The initiation of corticosteroid therapy within one to two weeks before temporal artery biopsy does not appear to change the characteristic pathologic findings. Symptoms usually resolve quickly, often within two to three days of the initiation of the corticosteroid. Most authorities recommend continuing the high dosage of prednisone until the ESR has declined to a normal level.

Once the ESR has normalized, a steroid taper is begun. One approach is to reduce the prednisone dosage by 2. Many patients have at least one recurrence of disease activity during the course of the taper. Recurrences should result in an increase in the dosage followed by a slower taper.

Flexibility should be maintained with respect to the steroid taper, and patients should be managed individually. Most patients with giant cell arteritis require at least two years of corticosteroid therapy. A few patients remain on a low dosage of corticosteroid indefinitely. Patients diagnosed as having polymyalgia rheumatica should be started on 10 to 20 mg of prednisone a day Table 4.

Some evidence indicates that the incidence of relapse may be lower with a starting dosage of 20 mg per day than with 10 mg per day. Prednisone in a dosage of 10 to 20 mg per day until the ESR is normal and the patient is asymptomatic.

HIVES AFTER STEROID TREATMENT

PEOPLE WHO TAKE STEROIDS

Thank steroids and depo provera the purpose

Tenderness of one or both temporal arteries or of the adjacent scalp is often present. Temporal artery pulsations may be decreased or absent, but the classic finding of a nonpulsatile nodular temporal artery is uncommon. The funduscopic examination is usually normal but may show pallor or edema of the optic disc. Patients with giant cell arteritis have few, if any, objective findings relating to muscles or joints.

However, findings of coexisting osteoarthritis are often present. Muscle strength is normal. Laboratory Findings. The erythrocyte sedimentation rate ESR is the most important laboratory test in the evaluation of patients with suspected giant cell arteritis. The ESR is almost always elevated, frequently to greater than mm per hour.

Occasionally, the ESR may be as low as 40 or 50 mm per hour; rarely, it may be normal. A mild normocytic, normochromic anemia is frequently present. The white blood cell count is usually normal but may be mildly elevated. The serum alkaline phosphatase level may be mildly elevated. Less commonly, mild elevation of aminotransferase levels is present. Temporal Artery Biopsy. If the clinical picture is confusing, a temporal artery biopsy is crucial to establish the diagnosis of giant cell arteritis.

Because of the patchy distribution of the inflammation, an arterial segment at least 3 cm long preferably 5 cm long should be obtained for examination. Biopsy of the temporal artery is a simple, low-risk procedure, and complications are rare. The role of temporal artery biopsy is less clear when the findings of the history, physical examination and laboratory tests strongly indicate the diagnosis of giant cell arteritis.

Some authorities recommend pathologic confirmation of the diagnosis in all patients because of the potentially serious side effects of long-term corticosteroid therapy. According to the ACR criteria, giant cell arteritis can be diagnosed without a biopsy. The issue is complicated by the fact that biopsies are not always positive, even when giant cell arteritis is present.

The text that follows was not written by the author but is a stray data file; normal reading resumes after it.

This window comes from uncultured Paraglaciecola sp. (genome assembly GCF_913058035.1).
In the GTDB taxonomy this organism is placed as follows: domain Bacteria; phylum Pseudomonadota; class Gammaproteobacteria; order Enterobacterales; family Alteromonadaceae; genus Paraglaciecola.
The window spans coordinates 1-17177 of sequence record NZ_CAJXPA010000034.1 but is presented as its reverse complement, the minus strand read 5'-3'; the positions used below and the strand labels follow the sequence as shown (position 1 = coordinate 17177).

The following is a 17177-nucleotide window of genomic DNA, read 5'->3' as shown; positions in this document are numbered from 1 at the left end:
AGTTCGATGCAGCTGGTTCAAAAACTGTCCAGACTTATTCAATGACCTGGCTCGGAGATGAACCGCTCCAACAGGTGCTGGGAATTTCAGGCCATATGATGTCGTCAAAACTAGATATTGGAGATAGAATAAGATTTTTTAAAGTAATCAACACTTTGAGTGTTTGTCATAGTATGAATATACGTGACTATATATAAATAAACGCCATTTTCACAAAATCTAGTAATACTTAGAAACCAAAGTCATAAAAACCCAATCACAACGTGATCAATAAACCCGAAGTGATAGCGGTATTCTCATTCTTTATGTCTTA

Color Duplex Ultrasonography. The use of color duplex ultrasonography of the temporal arteries is under investigation as a diagnostic tool for giant cell arteritis. The sensitivity and specificity of this technique may prove to be sufficiently high to obviate the need for biopsy in some patients.

One set of diagnostic criteria for polymyalgia rheumatica is presented in Table 2. The rightsholder did not grant rights to reproduce this item in electronic media. For the missing item, see the original print version of this publication. In patients with polymyalgia rheumatica, symptoms may develop abruptly or insidiously. The most common symptom is aching pain involving large proximal muscle groups. Morning stiffness is often present. Initially, the pain may be unilateral or bilateral.

As the condition progresses, pain is almost always bilateral, involves the neck, shoulders, back, hips and thighs, and increasingly interferes with physical function. Muscle pain is frequently accompanied by malaise, fatigue and a low-grade fever. Some patients experience swelling of their hands and feet.

On physical examination, patients may have a low-grade fever. Weight loss may be present. Proximal muscles may be tender, but muscle strength is good. The tender points characteristic of fibromyalgia are absent. Occasionally, patients have evidence of synovitis and peripheral edema. As in giant cell arteritis, the most sensitive laboratory finding is an elevated ESR.

However, as many as 20 percent of patients with polymyalgia rheumatica have a normal or only mildly elevated ESR. Patients with polymyalgia rheumatica may have the nonspecific laboratory abnormalities found in giant cell arteritis. The serum creatine kinase level is normal, which helps differentiate the disorder from polymyositis and primary muscle disorders.

Differential Diagnosis. The differential diagnosis of polymyalgia rheumatica includes malignancy, acute and chronic infections, thyroid disorders, depression, osteoarthritis, rheumatoid arthritis and polymyositis. The ESR is also increased in many of these conditions.